These places are generally remote to humans. The deepest oceans, the air above our seas, the ice of our coldest regions, and the underwater currents that sustain lifestyles and habitats across the planet. We didn't have to touch these to change them. This is the Anthropocene era, the time of humanity's dominance on the Earth. The actions we take do not end at our doorstep.
Which brings us to the nature right outside our doors. When we ask ourselves what we think of when we think of nature, how many of us consider our parks among it? How about our rivers passing through our cities carrying our ships and ferries? Or the prairies and grasslands that thrive alongside our railroads? While I'm sure there are people who think of these areas as natural and in need of protection, I'm also willing to bet that a remarkable amount of us don't. Or at the very least think of it as lesser. Something tainted by humanity.
My reasoning there being that I am guilty of the same thoughts. Especially when I was younger, "nature" wasn't something in a neighborhood. That was a human thing, an artificial nature. I'm by no means special, so I'm sure there are others like me out there. Recognizing this bias is a first step to thinking in a different way.
That different way can start by seeing that the nature around us is actually quite a resilient force. Humans are a fantastically fast-paced species. Not only do we change how we operate quickly, we also change how we interface with the world at an alarming rate. To that degree, any plant or animal that keeps up with us is an adaptability powerhouse. Even if they aren't necessarily thriving, any species that can live alongside a disturbance like humanity is effectively taking on a artificial desert. Resources can change at a moment's notice in geologic and evolutionary time, and the fact we have nature around us at all shows us how strong it can be.
In a world dominated by humans, the nature that can deal with us before we decide to care will be the nature waiting for us when we begin to care.
Learning to Love our Neighboring Nature
In short, we won't have nature physically removed from humanity to appreciate if we don't start realizing our neighboring nature is just as natural as the nature far from us. We know that the actions of humanity define the era that we find ourselves in and that those actions have far-reaching effects on more than just humans.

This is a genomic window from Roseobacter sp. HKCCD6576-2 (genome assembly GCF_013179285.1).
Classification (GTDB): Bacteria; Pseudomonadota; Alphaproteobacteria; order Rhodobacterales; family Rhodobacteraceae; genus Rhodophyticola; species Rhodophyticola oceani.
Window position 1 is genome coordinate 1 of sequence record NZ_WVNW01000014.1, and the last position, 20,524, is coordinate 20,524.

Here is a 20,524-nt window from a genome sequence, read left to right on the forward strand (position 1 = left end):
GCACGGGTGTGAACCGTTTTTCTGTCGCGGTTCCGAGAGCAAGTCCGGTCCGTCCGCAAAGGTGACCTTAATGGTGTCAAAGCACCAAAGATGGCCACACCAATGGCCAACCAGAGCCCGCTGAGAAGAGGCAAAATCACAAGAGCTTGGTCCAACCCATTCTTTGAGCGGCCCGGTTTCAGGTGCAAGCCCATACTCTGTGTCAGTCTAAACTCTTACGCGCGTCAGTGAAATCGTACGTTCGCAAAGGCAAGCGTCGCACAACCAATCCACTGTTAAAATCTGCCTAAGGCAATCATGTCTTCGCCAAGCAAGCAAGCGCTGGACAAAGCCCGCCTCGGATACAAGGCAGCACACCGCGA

Our concept of a pristine nature is a myth at best. Even if there is no physical evidence of humans in a given environment, how we choose to live and respect the planet influences our home in intangible ways. The nature we find beside us may be building a resilience to our actions, but to the nature far removed, our effect will hit fast and hard. We can't afford to consider any natural area as lesser if it thrives. We should do our best to ensure our surrounding ecosystems don't degrade further and that our relationship is one of care and respect. After all, knowing our impact, starting with our local environments has the potential to reach beyond them with time.
Back to that story earlier, it's fine that I got removed from a couple photo groups because of their rules. They're allowed to do that just fine. What concerns me is the mentality behind those rules. So long as the stigma of humanity-adjacent nature ends at those photo rules, it's harmless. But as soon as we treat human-touched nature as artificial, it's only a matter of time before we can't see anything worth saving. Before we stop seeing anything as beautiful. We're a part of this amazing planet. Let's not forget that as we pass the tree by the roadside. Let's appreciate the nature that lives amidst us. That lives despite us. Let's start caring about our whole home, so our nature near and far can instead live with us.
~ And, as always, don't forget to keep wondering ~
Prismatic Planet wants to get excited for the planet, raise awareness of its inhabitants, and get smarter about Earth.